Wednesday, August 01, 2012


"His poor father must be so embarrassed about his son"

Astro City 2
There's a comic book called Astro City by Kurt Busiek. The comic is about a city, not a single character or group of characters. It will focus on a character every so often, but most of the time, the series is about events or people in the city, usually the ones who do not have powers. It is something I wanted to do long ago but couldn't, and Busiek does a good job with it.

One issues in that comic was all about a brand new newspaper reporter, being told about how they do things at the paper by the editor. It centers around a quiet night with the editor as a young reporter waiting for a subway train that gets interrupted by a huge superhero battle. One of the things that takes place is the appearance of a Captain America archetype decades before he was known to have returned.

There was a huge battle to stop an invasion from another dimension by shark men and the young reporter rushed back to type up the story. His editor rejected it, because there was too much he couldn't substantiate. So he went back and typed it up more carefully. Again the editor rejected it, and again he typed it up. Eventually the story ended up being about the only thing the reporter could substantiate: the subway traffic was disrupted by a shark found on the tracks.

The whole comic was basically about how a newspaper can only be trusted if it reports only what it can be reasonably sure is true and can be substantiated reliably. The reporter's word alone wasn't sufficient.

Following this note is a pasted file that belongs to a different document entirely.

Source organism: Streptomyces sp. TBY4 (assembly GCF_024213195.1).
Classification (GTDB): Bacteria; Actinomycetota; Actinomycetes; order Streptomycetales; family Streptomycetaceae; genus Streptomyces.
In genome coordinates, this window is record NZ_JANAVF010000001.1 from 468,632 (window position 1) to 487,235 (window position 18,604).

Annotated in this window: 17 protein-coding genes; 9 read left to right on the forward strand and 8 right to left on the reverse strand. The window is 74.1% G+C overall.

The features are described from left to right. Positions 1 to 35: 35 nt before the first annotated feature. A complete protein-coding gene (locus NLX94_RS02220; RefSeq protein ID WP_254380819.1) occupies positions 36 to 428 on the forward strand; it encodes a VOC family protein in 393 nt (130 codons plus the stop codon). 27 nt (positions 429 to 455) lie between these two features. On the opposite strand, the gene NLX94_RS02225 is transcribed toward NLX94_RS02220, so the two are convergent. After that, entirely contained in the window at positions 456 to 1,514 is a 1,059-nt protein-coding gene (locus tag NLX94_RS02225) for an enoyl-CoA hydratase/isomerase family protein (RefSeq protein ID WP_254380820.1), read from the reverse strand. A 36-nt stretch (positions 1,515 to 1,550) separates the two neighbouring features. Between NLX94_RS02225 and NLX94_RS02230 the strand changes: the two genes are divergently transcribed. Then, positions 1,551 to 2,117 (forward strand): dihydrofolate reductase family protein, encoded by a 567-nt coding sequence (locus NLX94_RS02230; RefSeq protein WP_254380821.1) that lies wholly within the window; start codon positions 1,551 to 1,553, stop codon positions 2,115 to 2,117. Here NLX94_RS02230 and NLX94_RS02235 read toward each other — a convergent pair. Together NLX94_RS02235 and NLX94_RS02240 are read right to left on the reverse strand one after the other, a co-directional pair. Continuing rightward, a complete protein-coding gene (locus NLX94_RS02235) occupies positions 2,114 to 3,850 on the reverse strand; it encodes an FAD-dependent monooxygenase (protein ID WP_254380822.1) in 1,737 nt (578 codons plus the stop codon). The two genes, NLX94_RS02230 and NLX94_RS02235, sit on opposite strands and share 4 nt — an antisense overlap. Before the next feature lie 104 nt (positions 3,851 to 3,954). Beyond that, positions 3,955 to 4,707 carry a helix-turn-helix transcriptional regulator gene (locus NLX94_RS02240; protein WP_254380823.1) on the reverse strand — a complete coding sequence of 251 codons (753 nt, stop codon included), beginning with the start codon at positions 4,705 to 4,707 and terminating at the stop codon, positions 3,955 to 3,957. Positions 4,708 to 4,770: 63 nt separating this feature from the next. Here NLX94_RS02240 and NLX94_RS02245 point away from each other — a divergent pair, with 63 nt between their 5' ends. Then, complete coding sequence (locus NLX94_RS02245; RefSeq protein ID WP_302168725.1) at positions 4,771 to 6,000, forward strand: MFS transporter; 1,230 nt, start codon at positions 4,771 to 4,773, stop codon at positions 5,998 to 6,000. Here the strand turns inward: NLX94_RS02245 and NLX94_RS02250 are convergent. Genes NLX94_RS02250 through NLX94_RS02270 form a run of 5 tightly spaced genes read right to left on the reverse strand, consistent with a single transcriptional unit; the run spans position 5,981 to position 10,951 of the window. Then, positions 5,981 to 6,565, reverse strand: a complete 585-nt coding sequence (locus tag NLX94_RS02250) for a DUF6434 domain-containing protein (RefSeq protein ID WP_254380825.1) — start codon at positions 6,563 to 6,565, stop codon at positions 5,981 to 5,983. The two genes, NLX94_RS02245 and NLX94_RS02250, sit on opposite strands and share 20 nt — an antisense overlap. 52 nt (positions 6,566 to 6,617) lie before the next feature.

Which brings us to the Washington Post. They recently ran a story about Mitt Romney's taxes, based on a story at Huffington Post, based on the word of Harry Reid, referring to an unnamed source's claim. That's right, they didn't just use hearsay, they used a second hand report of hearsay by an anonymous source. That's not reporting, that's just rumormongering. Its the post office game in print by an allegedly responsible, leading newspaper.

Is it true that, as the unknown source supposedly told Harry Reid, that Mitt Romney paid no taxes for ten years? If so, it puts him in good company with the present administration, but who knows? If it is, that's a problem with the candidate, if an unlikely one (does anyone really think the IRS would let that go?).

This is even worse than the hilariously obvious TANG forgeries that Dan Rather and 60 minutes tried to foist on the public. At least then they had something physical. This is just one unknown man's word passed on through another man, put on a blog, then written about in the Washington Post. Its astoundingly poor reporting.

Harry Reid comes across like a poorly written villain in a cheesy political thriller, the kind of character you'd smirk at and disbelieve. This guy got into a position of leadership? Who'd vote for such a hapless wretch? He's so obviously politically motivated and transparent... and yet, here we are.

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